History of Trackside
The Trackside Story
The story of Trackside begins with a frustrated Police Captain, a group of citizens, and local skate enthusiasts who dedicated themselves to finding a suitable location for the large contingency of teens who grind, kick flip, and tail slide their way through the busy streets and sidewalks of downtown Apex each day.
Weary of telling the kids to move along and frustrated that there was no place they could go, Captain Jacques Gilbert began holding weekend skateboarding events for the kids, often drawing more than a hundred teens and adult skateboarders. Local business owner Kyle Denis of Apex Outfitters and Jeremy Johnson with I Don’t Care Ministries shared the same vision, finding a place for local skateboarders to ply their craft as a part of the community. The interest was there, the drive was there, and the critical mass was here. What was needed was a permanent home in downtown Apex where the kids could learn, teach and just hang in their own space.
Finding a Home
In the meantime, Apex Parks, Recreation and Cultural Arts Director John Brown was also grappling with a challenge. The most recent citizen park survey had ranked teen activities as the number one priority in Apex and he wanted to do something about it. He had the space at the Hunter Street Park and fellow town employee Captain Gilbert was on a mission. The next step was to get the vision on paper and mobilize everyone with the same common goal.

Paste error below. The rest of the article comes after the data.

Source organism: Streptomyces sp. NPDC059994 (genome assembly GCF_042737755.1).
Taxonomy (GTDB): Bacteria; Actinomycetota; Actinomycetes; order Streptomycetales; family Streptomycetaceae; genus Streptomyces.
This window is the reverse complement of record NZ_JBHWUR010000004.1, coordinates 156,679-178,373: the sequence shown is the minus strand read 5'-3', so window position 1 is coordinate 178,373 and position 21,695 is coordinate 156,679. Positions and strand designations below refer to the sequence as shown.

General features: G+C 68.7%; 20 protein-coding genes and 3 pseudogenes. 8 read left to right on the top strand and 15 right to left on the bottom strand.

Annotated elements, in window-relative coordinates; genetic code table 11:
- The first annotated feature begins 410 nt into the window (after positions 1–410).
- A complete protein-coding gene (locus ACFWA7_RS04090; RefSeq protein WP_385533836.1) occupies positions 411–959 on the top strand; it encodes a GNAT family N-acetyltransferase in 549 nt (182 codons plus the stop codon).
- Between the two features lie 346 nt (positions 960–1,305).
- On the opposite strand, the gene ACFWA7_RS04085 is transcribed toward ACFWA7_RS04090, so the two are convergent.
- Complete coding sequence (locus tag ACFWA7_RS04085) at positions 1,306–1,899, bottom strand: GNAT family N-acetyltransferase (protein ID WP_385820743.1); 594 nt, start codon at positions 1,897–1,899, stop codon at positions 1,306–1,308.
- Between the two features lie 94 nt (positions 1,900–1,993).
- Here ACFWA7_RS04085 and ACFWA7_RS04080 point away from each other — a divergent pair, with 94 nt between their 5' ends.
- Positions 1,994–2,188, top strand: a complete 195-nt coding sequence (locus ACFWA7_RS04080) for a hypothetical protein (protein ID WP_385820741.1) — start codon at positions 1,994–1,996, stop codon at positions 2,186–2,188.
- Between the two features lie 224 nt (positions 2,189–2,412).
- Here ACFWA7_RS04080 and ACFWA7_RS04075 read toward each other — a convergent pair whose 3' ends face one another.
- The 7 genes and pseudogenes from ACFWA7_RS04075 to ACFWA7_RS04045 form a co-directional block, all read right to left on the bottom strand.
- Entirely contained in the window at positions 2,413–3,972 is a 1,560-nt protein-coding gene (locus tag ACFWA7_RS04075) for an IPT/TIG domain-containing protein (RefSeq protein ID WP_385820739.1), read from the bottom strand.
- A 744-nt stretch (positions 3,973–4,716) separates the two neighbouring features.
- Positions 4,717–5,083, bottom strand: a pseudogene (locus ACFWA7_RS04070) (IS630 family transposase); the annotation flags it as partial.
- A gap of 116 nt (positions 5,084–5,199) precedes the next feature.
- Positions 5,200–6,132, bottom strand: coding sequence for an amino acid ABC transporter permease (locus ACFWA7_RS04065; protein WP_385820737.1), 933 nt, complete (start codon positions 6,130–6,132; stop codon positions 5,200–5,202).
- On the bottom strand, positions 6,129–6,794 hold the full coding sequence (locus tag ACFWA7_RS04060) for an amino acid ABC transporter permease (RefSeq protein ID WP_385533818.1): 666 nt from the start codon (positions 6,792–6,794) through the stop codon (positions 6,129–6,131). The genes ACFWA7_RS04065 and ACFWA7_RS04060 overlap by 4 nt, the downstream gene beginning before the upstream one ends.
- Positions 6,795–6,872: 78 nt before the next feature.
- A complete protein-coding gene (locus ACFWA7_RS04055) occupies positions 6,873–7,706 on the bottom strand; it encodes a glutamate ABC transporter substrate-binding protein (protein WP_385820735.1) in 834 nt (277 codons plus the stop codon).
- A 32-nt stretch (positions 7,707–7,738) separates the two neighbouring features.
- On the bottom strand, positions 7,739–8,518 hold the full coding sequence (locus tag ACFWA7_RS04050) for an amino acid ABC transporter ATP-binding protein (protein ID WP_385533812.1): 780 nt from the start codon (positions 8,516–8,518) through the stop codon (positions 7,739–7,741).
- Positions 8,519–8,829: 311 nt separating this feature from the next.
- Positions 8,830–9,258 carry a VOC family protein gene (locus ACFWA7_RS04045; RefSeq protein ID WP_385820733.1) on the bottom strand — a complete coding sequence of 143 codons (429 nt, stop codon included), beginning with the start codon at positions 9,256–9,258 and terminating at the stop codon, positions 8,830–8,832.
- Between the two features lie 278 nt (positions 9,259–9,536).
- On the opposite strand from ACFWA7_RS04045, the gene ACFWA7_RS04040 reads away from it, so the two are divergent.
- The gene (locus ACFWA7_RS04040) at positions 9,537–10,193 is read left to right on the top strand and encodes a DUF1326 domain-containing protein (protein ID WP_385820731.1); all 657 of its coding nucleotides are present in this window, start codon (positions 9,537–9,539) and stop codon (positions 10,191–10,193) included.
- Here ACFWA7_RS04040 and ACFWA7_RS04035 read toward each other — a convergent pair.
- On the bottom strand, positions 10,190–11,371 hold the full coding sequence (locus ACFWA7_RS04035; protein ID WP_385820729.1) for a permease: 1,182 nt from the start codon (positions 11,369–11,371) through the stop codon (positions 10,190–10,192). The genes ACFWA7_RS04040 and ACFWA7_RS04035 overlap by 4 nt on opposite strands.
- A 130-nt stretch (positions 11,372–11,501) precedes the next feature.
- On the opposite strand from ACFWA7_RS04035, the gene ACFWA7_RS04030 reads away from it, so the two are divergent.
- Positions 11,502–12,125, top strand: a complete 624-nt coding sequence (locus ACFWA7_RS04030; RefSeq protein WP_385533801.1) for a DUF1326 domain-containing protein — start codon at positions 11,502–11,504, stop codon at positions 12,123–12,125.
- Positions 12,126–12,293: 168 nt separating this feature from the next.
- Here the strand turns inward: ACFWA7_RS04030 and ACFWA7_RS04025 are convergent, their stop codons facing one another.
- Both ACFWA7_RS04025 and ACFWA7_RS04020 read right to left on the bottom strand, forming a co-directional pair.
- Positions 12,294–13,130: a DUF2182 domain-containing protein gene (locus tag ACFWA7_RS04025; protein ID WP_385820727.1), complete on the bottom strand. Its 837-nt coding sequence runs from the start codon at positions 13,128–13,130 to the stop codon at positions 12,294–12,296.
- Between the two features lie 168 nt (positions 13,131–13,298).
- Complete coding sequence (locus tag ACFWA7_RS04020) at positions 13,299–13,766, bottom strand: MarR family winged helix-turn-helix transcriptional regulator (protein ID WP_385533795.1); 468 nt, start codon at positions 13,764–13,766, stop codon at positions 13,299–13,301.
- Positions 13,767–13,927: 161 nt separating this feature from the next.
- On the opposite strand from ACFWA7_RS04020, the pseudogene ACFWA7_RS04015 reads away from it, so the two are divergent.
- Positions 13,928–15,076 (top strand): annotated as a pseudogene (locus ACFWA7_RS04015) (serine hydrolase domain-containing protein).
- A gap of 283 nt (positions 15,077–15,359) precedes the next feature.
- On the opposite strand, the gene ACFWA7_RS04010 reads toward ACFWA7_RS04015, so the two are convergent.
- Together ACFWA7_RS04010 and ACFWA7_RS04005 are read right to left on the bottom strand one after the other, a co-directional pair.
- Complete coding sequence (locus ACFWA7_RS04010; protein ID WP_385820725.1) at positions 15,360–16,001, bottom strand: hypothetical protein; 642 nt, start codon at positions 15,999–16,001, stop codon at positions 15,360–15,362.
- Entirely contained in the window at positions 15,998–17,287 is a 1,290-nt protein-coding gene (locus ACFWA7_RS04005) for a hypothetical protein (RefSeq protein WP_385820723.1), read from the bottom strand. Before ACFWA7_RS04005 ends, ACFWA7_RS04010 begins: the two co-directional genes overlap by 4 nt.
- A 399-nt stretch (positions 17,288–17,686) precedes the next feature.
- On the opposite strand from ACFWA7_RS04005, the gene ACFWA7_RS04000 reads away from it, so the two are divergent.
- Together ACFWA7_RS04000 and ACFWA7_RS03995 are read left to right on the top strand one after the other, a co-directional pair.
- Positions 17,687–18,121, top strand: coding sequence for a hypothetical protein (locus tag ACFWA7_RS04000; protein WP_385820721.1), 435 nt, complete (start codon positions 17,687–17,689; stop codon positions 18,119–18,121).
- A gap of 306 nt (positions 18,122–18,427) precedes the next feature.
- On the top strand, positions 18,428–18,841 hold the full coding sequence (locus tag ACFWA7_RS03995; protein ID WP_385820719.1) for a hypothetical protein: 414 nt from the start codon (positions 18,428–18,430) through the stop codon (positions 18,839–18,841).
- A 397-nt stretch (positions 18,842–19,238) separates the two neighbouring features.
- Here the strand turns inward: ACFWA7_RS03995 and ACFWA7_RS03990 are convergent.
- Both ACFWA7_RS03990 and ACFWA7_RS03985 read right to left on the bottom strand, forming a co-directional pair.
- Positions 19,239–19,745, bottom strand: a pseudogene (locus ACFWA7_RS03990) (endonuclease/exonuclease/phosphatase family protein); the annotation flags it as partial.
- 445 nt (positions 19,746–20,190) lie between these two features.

So, in the fall of 2013, 25 skateboarders ages 5 to 50 got together at the Community Center to draw their vision for the Apex skate plaza. A product of CLH Design, the 3D modeling of the skate plaza that you see here is a culmination of those early drawings, refined by Team Pain, professional skateboarding consultants who have been hired to make dreams become reality.
Skate Plaza Amenities
Designed by Team Payne, located between and named after the 2 rail lines that run through downtown Apex, the Rogers Family Skate Plaza at Trackside is a 13,000 square foot, 4 tiered skate plaza which mimics street skating conditions and also includes competition skateboarding elements. The Mayor and the Apex Town Council unanimously and enthusiastically supported funding the initial phase of construction to build the four concrete tiers of the skate plaza. Construction began in the fall of 2014 with Trackside opening in 2015.